like some Cracked Magazine parody of Broadway Joe and the Rat Pack, surrounded
by their cheap little coterie of teenage hookers. This is the globalization
of sex, with the D.R. one of the main purveyors of cheap pussy to the
The barkeeper, a lovely Norwegian fellow named Tom, filled me in on the
background: Some of these men live here year round. Others
are here on vacation. They are not doing anything wrong, because the girls
are all above the age of consent. They have to be the police watch
them very closely. If the police catch a man with an underage girl, its
very bad. The cops are very greedy. Theyll lock you up and take
everything you have and everything you can get your hands on before theyll
let you out.
There are many police. The worst are the National Police. They shake
down the girls as well as the tourists. Then there are the local police.
Then there is the Politur, which is short for Policía Turistica.
Those are the good police who protect tourists, though they dont
speak English. Then there is the Secret Police.
The girls here have a very short window of opportunity to make money from
the tourists. Its not like Europe, where a woman can age and still
be attractive. Here they start to decline when they get to age twenty.
Ive been here five years and sometimes I come across a girl I knew
when I first arrived, and let me tell you, its shocking how they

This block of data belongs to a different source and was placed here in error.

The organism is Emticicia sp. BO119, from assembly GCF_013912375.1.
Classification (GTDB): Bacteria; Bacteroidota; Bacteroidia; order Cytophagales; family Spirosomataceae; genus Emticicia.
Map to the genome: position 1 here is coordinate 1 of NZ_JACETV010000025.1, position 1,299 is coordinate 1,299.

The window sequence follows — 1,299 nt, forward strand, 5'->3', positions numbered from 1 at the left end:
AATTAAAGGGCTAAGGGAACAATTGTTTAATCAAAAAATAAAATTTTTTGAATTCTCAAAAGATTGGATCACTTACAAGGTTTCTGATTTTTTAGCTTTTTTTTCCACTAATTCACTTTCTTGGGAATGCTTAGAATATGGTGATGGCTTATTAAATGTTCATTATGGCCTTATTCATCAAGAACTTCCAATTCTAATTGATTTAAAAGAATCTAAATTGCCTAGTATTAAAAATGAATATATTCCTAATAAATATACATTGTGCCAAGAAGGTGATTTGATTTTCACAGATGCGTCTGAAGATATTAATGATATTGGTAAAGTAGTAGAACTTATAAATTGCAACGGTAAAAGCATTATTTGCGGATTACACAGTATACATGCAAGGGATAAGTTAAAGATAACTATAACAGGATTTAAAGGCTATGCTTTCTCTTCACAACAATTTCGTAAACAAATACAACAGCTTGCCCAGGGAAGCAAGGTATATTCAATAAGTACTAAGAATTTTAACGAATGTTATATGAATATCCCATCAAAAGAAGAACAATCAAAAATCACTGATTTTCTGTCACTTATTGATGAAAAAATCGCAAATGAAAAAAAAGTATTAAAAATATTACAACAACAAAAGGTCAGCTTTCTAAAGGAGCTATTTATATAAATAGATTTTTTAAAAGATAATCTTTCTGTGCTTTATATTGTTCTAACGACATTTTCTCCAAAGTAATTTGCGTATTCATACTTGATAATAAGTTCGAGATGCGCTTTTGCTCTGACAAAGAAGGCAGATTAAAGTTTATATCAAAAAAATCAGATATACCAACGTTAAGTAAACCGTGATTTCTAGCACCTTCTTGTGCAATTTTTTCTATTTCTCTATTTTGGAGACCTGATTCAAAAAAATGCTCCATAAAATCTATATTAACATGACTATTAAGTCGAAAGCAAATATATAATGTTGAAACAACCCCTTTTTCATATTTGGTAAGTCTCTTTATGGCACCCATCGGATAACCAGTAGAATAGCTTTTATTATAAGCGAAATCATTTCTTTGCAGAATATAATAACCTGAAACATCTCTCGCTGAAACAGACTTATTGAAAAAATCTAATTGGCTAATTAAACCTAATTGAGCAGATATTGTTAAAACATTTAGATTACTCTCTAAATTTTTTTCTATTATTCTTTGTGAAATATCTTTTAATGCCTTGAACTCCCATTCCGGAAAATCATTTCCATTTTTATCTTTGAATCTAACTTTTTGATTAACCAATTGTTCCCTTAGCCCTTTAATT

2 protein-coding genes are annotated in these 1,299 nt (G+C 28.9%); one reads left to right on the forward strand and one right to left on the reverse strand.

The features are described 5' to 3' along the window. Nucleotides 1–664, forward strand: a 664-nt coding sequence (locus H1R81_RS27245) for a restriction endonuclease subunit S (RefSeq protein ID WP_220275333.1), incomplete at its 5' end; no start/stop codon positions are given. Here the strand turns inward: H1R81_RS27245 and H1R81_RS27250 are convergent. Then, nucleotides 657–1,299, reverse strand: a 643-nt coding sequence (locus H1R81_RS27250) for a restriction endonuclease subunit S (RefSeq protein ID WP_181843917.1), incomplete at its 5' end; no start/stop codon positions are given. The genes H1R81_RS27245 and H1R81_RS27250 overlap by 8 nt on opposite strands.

Most people here dont live past fifty because of the heat
and the hard life.
At that moment, as if to illustrate his point, a crippled stroke victim
hobbled by, supporting himself on an improvised cane, the whole left side
of his body useless and twisted out of shape. He looked to be about thirty-five.
There are many cripples and amputees stalking the streets of Sosúa.
Its not possible for me to draw a comparison to Cuba because Im
not permitted to travel there, but knowing what I have read about that
country, that it has an extensive program of medical facilities, its
unlikely that the Castro regime would permit such people to be left to
rot on the street like garbage, to beg scraps from tourists until their
accumulated maladies cause them to just die in filthy huts and gutters.
And the dogs! Its a shock for a resident of the Upper East Side,
where people dress their dogs in coats and hats, arrange play dates for